Most of you probably think the fight for integration in the U.S. started with Rosa Parks and her refusal to give up her seat. In truth, this battle was waged in 1884 on a train.
While on a train, a conductor asked her to give up her seat and move to a crowded smoking car. She refused. Ida was then dragged off the train. It's said that the surrounding white passengers laughed.
Upon her arrival in Memphis, she set out to sue the railway, becoming a figurehead in Memphis society. And she was only twenty-five at this time. She won in the local court, but when the Supreme court overthrew the ruling and forced her to pay the money back, she complied...yet not with her tail between her legs.
She was persistent, having long ago grew fed up with being paid 30 bucks a month while white women doing the same job made 80. She was a teacher who dropped out of school to keep her and her orphaned siblings together.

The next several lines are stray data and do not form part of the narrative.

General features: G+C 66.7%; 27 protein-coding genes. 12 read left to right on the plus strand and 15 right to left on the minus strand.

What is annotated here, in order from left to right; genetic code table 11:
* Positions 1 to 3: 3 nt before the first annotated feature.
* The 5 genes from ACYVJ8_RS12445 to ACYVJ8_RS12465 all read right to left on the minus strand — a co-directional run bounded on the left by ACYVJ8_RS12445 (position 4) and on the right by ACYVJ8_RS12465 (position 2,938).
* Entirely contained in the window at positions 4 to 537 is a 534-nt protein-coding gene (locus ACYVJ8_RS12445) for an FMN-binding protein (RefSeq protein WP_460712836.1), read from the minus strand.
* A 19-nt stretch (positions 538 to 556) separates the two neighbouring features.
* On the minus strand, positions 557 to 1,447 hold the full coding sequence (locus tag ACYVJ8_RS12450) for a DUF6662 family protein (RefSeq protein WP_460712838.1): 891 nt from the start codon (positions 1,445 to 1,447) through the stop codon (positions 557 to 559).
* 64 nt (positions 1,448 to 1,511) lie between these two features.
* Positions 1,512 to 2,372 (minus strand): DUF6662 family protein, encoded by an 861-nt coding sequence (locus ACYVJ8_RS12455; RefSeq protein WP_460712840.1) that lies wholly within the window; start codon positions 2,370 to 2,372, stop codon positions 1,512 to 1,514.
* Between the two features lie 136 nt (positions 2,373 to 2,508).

She went on to become an editor and wrote under a paper with a pen name, constantly empowering African Americans and voicing the injustices being done to her race on a daily basis. Her focus was on the public act of lynching. She raised money to investigate the more suspect and started anti-lynching campaigns. Ida even took her cause and her fight to Great Britain.
What I like about her: Even mobs, anger, and beatings did not stop this woman from speaking her mind. And guess what else? She was one of the first American woman to keep her own last name along with her husband's. She was a woman who lived before a close-minded world was ready for her.
She was one of the first African American women to run for public office before her death a year later.
This is def an inspiring woman in history for African Americans and WOMEN both. She fought for African American rights, and at the same time, was an example of all a single determined woman could accomplish.
Want to know more: I found this site superbly helpful: http://www.duke.edu/~ldbaker/classes/AAIH/caaih/ibwells/ibwbkgrd.html
'Til next Saturday, ladies, remember you have just as might right as the next person, stand up for yourself, and don't take "NO" for an answer. Oh, and don't forget, STRONG IS SEXY.